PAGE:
Ensuring easements are wide enough for future development

A recent case provides a reminder to ensure property easements are sufficient to permit future alteration or development of a property.

The recent case of Yeung v Potel & Summers is a reminder of the need to ensure that when purchasing or selling part of a property easements granted or reserved over adjoining property are sufficient to permit future alteration or development of the property as courts are unlikely to imply an extension to such easements.

When you purchase or sell part of a property easements will be granted for the benefit of the land sold, and reserved for the benefit of the land retained. It is important to consider all possible future uses, alterations or development of the property sold and the land retained when negotiating the rights and reservations so that all necessary easements are expressly granted as courts are generally unlikely to imply or extend rights.

In this case, which involved leasehold flats forming part of a building, the court was unwilling to imply an additional right to lay new conduits.

Here, the defendant (the owner of flat 3) wanted to carry out alterations to flat 3 including re-routing a gas pipe, which meant that the defendant needed access to flat 4 (the claimant’s flat). The rights granted in the lease of flat 3 included a right to enter other parts of the Building for the purpose of repairing cleansing maintaining and renewing sewer drains and watercourses cables or wires and laying down new sewers drains watercourse cables pipes and wires. However, the rights reserved in the lease of flat 4 only permitted the landlord and tenants of other flats in the building to enter flat 4 for the purpose of repairing cleansing maintaining or renewing drains sewers watercourses cables pipes and wires. It did not reserve a right to lay new conduits. Therefore the rights reserved over flat 4 were not as wide as the rights granted to flat 3.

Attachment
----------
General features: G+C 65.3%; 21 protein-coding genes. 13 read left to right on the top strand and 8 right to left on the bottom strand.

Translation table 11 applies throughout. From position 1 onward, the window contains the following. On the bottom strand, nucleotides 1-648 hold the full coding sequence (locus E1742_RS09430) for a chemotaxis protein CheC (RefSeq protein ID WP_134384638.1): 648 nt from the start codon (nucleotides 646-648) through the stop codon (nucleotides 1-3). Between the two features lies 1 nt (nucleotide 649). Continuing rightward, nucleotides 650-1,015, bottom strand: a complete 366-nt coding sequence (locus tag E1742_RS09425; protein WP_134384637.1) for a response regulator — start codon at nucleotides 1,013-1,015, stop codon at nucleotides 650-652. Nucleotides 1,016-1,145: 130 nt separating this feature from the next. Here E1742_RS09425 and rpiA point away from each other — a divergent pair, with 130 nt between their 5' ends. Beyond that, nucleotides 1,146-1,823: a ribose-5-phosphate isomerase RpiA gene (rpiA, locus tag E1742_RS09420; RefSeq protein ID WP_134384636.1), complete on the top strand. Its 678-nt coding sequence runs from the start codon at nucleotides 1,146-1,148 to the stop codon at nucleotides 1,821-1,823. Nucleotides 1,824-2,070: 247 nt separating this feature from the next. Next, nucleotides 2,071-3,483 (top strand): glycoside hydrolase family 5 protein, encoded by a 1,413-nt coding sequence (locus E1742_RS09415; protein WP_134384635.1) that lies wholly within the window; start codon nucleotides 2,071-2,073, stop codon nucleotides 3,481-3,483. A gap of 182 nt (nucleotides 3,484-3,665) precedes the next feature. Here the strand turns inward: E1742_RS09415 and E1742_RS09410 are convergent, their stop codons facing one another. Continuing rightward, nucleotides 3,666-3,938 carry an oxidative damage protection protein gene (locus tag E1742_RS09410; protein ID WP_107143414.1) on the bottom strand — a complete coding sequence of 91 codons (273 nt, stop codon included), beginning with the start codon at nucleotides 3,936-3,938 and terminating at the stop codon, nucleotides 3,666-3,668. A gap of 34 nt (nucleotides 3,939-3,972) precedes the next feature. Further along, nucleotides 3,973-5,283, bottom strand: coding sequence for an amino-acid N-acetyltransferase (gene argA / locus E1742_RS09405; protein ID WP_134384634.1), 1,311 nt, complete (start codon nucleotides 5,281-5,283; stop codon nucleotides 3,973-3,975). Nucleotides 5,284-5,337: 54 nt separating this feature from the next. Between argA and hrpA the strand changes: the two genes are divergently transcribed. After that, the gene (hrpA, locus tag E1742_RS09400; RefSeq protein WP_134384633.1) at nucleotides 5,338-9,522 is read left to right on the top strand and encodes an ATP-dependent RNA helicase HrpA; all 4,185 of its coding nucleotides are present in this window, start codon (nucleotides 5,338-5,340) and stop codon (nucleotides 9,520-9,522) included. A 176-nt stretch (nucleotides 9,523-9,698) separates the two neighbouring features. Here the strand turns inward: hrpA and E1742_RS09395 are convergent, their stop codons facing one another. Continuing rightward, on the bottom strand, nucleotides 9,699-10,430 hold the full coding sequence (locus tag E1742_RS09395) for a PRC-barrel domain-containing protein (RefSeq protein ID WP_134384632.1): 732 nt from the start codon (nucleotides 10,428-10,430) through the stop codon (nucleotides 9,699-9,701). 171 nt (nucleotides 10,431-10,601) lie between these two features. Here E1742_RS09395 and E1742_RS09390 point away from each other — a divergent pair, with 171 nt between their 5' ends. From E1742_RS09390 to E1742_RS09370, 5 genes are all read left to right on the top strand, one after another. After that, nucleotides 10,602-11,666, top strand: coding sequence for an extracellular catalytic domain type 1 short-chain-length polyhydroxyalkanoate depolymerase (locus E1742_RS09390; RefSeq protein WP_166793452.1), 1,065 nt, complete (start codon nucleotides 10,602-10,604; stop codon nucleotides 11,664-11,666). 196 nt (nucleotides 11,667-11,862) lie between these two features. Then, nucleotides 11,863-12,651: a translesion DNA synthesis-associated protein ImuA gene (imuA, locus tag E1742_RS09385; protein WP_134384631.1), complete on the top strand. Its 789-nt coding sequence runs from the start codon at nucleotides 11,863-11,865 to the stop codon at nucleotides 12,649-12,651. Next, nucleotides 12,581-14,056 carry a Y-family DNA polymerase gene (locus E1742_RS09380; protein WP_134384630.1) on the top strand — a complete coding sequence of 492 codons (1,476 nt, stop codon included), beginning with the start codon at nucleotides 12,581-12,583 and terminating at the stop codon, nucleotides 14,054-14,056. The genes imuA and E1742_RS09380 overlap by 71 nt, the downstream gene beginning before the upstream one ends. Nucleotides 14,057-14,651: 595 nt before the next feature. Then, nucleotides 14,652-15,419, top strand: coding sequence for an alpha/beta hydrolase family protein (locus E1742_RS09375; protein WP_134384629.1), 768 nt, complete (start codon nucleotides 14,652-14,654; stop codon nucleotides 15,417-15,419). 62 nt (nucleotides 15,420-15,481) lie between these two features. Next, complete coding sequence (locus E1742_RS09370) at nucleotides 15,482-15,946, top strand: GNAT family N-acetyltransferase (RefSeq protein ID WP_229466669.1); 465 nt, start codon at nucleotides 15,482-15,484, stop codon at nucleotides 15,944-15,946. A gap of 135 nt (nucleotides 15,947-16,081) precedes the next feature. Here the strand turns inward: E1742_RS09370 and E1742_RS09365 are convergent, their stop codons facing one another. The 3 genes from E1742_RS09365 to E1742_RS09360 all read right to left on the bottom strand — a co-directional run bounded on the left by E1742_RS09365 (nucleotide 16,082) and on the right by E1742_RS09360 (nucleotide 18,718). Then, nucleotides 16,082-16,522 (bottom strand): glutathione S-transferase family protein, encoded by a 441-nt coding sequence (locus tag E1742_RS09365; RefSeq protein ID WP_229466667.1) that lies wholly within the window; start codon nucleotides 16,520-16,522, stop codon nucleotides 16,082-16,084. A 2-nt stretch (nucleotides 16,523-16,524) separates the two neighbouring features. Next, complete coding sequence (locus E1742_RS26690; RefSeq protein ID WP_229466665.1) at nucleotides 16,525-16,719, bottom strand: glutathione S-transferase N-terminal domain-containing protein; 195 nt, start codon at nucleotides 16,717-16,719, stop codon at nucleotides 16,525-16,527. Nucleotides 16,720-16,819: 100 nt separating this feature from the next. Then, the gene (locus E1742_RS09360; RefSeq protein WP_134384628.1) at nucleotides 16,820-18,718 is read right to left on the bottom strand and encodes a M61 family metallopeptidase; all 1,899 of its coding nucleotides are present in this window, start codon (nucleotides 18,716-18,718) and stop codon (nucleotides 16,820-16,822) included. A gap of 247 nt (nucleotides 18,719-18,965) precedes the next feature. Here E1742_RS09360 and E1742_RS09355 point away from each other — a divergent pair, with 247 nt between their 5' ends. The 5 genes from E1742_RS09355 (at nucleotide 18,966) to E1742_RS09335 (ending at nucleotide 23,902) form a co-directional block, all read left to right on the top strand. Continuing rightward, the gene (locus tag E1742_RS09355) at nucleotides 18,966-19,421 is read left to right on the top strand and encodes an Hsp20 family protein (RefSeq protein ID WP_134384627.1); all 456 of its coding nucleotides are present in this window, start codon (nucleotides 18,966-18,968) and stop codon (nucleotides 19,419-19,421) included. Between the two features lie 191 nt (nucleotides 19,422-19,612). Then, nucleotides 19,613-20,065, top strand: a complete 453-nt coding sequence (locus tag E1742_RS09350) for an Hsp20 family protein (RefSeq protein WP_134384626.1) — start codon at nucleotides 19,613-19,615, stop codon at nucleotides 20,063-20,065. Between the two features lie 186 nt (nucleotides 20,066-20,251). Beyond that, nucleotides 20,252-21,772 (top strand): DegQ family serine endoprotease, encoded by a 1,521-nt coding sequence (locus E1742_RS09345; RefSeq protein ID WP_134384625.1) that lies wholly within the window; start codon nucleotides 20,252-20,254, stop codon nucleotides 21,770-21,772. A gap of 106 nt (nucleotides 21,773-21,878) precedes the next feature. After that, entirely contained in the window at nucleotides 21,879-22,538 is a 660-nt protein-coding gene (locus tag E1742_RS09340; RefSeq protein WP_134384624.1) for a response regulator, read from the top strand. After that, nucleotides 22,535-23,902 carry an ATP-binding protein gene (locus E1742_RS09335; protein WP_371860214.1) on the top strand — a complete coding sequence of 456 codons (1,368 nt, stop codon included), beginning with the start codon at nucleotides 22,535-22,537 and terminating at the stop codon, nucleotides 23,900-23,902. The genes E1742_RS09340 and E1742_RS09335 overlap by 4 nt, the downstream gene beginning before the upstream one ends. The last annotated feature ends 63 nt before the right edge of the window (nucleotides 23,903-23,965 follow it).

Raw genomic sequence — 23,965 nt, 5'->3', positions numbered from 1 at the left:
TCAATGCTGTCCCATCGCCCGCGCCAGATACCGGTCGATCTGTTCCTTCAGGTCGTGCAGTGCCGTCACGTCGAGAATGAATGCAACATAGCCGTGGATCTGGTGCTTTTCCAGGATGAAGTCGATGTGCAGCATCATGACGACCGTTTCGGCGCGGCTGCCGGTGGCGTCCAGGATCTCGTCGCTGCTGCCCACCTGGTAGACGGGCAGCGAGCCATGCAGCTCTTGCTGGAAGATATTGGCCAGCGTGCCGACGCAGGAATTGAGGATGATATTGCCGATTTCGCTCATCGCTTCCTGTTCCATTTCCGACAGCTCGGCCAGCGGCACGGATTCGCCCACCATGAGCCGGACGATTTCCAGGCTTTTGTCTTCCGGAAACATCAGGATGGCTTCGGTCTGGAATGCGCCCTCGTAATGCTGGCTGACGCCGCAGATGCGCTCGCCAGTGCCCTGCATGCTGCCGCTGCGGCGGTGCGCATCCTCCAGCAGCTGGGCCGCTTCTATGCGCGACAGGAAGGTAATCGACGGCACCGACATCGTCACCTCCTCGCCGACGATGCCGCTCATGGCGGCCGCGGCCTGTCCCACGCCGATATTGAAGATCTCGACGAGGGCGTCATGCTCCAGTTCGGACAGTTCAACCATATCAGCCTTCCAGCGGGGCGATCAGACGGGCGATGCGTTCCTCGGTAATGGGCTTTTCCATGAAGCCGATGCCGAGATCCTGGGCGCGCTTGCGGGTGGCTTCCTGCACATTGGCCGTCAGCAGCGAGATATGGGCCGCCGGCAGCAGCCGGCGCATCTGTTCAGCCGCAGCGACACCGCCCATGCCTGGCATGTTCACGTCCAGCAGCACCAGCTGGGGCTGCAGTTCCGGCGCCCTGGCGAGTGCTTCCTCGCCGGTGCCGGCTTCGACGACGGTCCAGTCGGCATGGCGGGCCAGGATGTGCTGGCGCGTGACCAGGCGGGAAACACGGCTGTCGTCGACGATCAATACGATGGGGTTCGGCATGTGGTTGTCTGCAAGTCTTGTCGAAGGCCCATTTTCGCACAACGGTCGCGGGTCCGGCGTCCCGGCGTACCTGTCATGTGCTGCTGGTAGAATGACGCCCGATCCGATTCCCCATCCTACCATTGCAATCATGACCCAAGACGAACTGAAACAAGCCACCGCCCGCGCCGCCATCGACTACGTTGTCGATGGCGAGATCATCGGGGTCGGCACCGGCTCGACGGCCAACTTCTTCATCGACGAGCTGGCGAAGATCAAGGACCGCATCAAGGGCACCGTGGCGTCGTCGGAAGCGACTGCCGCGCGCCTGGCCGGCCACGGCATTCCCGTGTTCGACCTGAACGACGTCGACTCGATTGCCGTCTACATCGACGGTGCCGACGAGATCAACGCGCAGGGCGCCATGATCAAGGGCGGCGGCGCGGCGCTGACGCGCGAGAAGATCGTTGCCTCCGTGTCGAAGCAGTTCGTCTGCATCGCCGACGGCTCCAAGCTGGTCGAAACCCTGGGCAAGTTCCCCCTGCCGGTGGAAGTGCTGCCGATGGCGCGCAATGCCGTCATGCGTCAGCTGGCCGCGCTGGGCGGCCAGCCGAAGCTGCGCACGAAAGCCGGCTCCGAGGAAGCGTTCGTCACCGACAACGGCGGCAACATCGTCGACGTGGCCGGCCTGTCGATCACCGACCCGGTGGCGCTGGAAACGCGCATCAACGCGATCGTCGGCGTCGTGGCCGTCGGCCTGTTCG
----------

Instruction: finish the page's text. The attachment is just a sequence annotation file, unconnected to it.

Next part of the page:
The building works carried out by the defendant to flat 3 caused damage to flat 4 and disturbance to the claimants. The claimants sought an injunction to stop the works. The defendant counterclaimed seeking access to flat 4 to re-route the gas supply.

The defendants argued the rights granted in the lease of flat 3 and the rights reserved in the lease of flat 4 when read together gave the defendant a right of access to flat 4 to lay a new gas pipe in a different position within flat 3. As there was a mismatch between the rights granted and reserved in the two leases the question arose whether the words “or laying new” should be implied into the reservations clause. The defendants argued those words should be implied to overcome the mismatch in the rights and reservations and achieve what the parties must have intended.

That argument was rejected by the claimants as relying on the rule in Wheeldon v Burrows only easements of necessity should be implied.

The court decided that the additional words could not be implied in the reservations clause as it was not a matter of necessity. The leases worked without the addition of those words. The court concluded that the effect of the reservations clause permitted the landlord or other tenants to enter flat 4 for the purposes:

(a) Repairing cleaning or maintaining sewers drains watercourses cable pipes and wires

(b) Renewing sewers drains watercourses cables pipes and wires

“Renewing” pipes or wires meant substituting new pipes or wires as replacements for the pre-existing ones. It did not extend to laying new or additional pipes or wires of a different character to the existing ones.

This case highlights the need to firstly ensure easements for the supply of services and related conduits are drafted so they are wide enough to cover laying new conduits which might be required in the future and secondly to ensure rights granted are consistent with rights which have been reserved.

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